Step 6:  Consider options and services.

Variables to consider:
Step 7:  Know your cellular telephone service.

At the time of your equipment order, we will ask for a contact name at your cellular telephone provider. The appropriate cellular service format must be available from your provider.
Step 8:  Configure and order your system.

For personal planning assistance, contact Bill Baker (phone 616.772.2300 x102) of Information Station Specialists or Casey Inoue (phone 770.448.6650 x112) of American Signal.

VoiceStar may be purchased “sole source” or GSA. And VoiceStar qualifies for government lease-to own programs. Illustrated instruction manuals come with every station, and we offer technical support for the life of the product 24/7.

To prepare a formal quote for you, we will need the following information:
  • Your name, agency, phone and fax numbers; email address, if desired.
  • Product name: VoiceStar CMS and/or T100 (see above).
  • Options:
  • Number of transmitters (frequencies) required.
  • Desired frequencies if known.
  • Trailer configuration such as paint color, light connector and hitch style.
  • Number of portable signs if needed.
  • Counties for automatic broadcast of NOAA 'all hazard' warnings.
  • Method of remote operation (cell phone or digital audio file transfer).
  • Desired services, for example, FCC licensing assistance, site choice & frequency monitoring, onsite training.
Related Links

Brochure to Print - pdf

Technical Specifications


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PO Box 51, Zeeland, Michigan, USA, 49464-0051, Phone 616.772.2300, Fax 616.772.2966, Email Form

The USA's best known source for information radio station equipment, related products and technical services.

 Trademarks: 2X Signal Booster, ALERT AM Emergency Advisory Radio System, ANXX AM Radio Antenna, AP55 Digital Message Player, ENcast Emergency Notification Broadcast System, FAS.6000 Flashing Beacons & Controller, FASTrack Quick-Erect Sign, FlashCAST Internet Broadcast Service, Flashing ALERT Sign System, FlexPlane Factory-Assembled Groundplane, Free-Radiate On-Premise Radio Broadcast System, HearMoreInfo Internet Broadcasts, HPR.0990 High Performance Antenna, i A.M. Radio Transmitter, Information Station Specialists, InfoRadio Format, Information Station Classic, Information Station IP, Information Station USB, InfOSpot AM Radio Transmitter System, IP8 Digital Message Player, IP.76 Digital Message Player, ITS.6000 Highway Advisory Radio Network, LIGHTNING LED Portable Changeable Message Sign, MGR.021 Digital Audio Management System, NX8R Digital Message Player, EventCAST Portable Information Radio Service, RadioSAFE Wide Area Emergency Broadcast System, RadioSTAT Portable Emergency Advisory Radio Station, RE 2.5 Range Extender Outdoor Antenna and Tuner, Severe Storm Detector, Signal Measurement Radio Receiver, Stealth Sign, StreamCAST Internet Broadcast Service, SS.3000 Free-Standing AM Radio Antenna System with Tower, Stylized ISS Logo, SX.200 Wattmeter, Talking House AM Radio Transmitter, TH.5 InfOspot Transmitter, TR.6000 Transmitter Model HQ 5.0, TMS.020 Digital Audio Management System, TR.6000 Transmitter Model 15.73, VoiceStar Portable Highway Advisory Radio Station (with or without Changeable Message Sign), VP.9000 Vertical Profile Antenna Support and Grounding System, Wireless Audio Link..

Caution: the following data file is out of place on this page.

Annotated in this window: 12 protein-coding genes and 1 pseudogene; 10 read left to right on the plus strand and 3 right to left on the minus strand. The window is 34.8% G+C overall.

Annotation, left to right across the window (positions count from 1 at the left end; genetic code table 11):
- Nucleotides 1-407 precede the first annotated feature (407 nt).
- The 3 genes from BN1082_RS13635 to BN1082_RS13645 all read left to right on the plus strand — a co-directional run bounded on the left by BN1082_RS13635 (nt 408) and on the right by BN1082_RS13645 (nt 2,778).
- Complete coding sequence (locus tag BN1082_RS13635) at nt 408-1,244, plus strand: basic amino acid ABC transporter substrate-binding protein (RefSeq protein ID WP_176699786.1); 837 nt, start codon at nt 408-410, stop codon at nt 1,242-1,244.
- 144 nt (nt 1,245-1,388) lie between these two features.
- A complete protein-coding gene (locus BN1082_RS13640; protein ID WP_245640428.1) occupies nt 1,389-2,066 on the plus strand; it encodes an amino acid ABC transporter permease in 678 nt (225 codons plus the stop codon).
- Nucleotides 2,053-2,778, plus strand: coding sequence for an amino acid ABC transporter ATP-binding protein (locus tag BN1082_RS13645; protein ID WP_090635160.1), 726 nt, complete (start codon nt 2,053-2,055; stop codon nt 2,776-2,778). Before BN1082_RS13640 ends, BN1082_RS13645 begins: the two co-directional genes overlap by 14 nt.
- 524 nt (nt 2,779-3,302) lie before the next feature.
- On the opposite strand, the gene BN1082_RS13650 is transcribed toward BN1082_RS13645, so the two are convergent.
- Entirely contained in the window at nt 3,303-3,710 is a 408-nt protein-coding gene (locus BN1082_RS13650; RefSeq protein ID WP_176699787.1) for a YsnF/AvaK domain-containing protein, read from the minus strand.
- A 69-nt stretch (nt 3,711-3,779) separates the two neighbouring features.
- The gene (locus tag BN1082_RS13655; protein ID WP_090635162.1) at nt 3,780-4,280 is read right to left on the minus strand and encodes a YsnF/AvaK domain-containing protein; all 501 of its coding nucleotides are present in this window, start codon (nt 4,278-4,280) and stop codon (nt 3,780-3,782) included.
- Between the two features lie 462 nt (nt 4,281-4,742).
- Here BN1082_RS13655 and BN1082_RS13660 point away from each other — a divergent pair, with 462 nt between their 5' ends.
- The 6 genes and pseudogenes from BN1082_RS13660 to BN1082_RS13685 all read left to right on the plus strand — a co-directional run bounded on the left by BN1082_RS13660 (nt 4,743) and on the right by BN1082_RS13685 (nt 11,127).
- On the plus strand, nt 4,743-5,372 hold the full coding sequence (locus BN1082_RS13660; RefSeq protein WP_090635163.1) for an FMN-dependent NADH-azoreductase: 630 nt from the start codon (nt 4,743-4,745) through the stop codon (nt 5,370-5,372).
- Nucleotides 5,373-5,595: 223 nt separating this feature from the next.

Information Radio Stations is a generic term synonymous with Travelers Information Stations (TIS), Highway Advisory Radio Stations (HAR) / Highway Information Systems & Low Power Radio Stations (LPR). Operation of the stations is governed by FCC Part 90.242 Rules. A FCC license is required. Information Radio Stations may be fixed or portable. Subcomponents may include transmitter, antenna and ground system, digital voice player, wateter, cabinet with conventional or Corbin locks, lightning arrestors for RF, power and telephone lines, coaxial cable. Most stations employ black maximized antennas to discourage ice accumulation and security measures to prevent unauthorized program access. Options include synchronization, battery backup, solar power, remote programming by local, network or telco, multi-station audio distribution via RF or LAN / WAN or wireless network.